civfanatic

Ad Honorem
Oct 2012
3,318
Des Moines, Iowa
Very wrong. The Gupta victories did have a long-term effect, namely the weakening of Pallava Rule that made it possible for smaller feudatories to declare their independence. I seriously doubt the Kannada and Tulu speaking peoples in erstwhile Mysore state would have been able to grow and develop into a culture distinct from Tamil culture if not for Samudragupta's victories. The oldest records of Kannada date back to the early Gupta age - my own reading is that Kannada likely precipitated out as a language as opposed to another Dravidian dialect right around the time we're discussing.
Show me any evidence whatsoever suggesting that independent dynasties of Karnataka like the Kadambas and the Western Gangas emerged as a result of the supposed Gupta invasion of South India. Actually, show me any evidence that the Pallava rule was weakened as a result of this Gupta "invasion". I want solid evidence, not mere speculation.
 
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Aug 2014
1,009
Canada
Show me any evidence whatsoever suggesting that independent dynasties of Karnataka like the Kadambas and the Western Gangas emerged as a result of the supposed Gupta invasion of South India. Actually, show me any evidence that the Pallava rule was weakened as a result of the this Gupta "invasion". I want solid evidence, not mere speculation.
The hard evidence we have is that Kadamba King Mayurasharma, in the stated account of his reign, took advantage of the confusion created by the Samudragupta's southern expedition and set himself up as an independent ruler. This is not me, but George Mark Moraes on page 71 of The Kadamba Kula: A History of Ancient and Mediaeval Karnataka. Indian historian Kamlesh Kapur says the same thing in his History of Ancient India.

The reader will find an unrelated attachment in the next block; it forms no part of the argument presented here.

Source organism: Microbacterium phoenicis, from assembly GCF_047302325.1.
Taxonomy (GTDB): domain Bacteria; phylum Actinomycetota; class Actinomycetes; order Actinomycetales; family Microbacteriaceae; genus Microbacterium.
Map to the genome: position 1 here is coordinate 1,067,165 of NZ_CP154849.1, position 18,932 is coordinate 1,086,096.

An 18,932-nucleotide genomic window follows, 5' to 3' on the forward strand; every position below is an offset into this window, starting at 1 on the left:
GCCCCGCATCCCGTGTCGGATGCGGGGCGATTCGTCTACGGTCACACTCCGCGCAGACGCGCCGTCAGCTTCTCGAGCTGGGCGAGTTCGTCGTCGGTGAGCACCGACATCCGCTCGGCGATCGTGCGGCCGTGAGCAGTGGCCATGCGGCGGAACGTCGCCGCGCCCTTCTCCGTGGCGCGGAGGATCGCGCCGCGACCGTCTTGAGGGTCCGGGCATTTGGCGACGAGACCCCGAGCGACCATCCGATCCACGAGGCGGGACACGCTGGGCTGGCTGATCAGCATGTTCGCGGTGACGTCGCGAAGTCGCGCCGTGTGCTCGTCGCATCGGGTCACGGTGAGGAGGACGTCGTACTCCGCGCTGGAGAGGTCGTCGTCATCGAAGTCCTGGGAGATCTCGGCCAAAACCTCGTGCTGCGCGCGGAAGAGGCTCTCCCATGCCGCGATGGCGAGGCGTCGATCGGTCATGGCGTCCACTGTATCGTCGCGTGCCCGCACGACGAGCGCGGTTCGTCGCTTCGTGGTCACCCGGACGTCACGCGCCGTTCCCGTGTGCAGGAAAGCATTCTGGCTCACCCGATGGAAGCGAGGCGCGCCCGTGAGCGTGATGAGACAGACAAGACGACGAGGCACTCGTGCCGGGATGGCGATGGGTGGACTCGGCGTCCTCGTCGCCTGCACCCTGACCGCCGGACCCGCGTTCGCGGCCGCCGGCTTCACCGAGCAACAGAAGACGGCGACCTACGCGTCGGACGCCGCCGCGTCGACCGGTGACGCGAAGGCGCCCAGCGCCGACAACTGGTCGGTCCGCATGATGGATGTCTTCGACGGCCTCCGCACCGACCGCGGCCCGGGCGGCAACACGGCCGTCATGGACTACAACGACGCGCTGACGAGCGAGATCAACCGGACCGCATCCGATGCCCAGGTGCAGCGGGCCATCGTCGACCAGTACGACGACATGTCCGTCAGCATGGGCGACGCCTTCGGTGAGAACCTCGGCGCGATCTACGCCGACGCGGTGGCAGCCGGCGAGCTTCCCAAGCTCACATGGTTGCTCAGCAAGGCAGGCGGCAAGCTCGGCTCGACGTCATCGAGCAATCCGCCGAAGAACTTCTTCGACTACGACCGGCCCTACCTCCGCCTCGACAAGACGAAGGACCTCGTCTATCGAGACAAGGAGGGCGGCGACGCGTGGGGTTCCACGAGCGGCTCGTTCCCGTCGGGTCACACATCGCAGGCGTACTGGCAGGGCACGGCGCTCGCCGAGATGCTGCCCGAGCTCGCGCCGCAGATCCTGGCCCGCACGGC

There is no reason to believe that Mayurasharma would belittle his own exploits by acknowledging that he exploited the weakness of the Pallavas following Samudragupta's victory. The goodwill between the Kadambas and the Guptas is also seen in the subsequent matrimonial links established between the these kingdoms.

In addition, the Kadamba dynasty was born almost exactly at the time of Samudragupta's raids against the Pallavas (350 AD), and the Ganga dynasty too originated fairly close in time. To discount any relation of this contemporaneous political turmoil on the western frontier of the Pallava empire around 350 AD from the Pallava defeat at the hands of the Guptas defies reason. This is why what I have enunciated is the prevailing view of historians. Since your view is antithetical to that of mainstream historians, it is incumbent upon you to produce evidence to the contrary.

And when you respond, better have your sources in hand.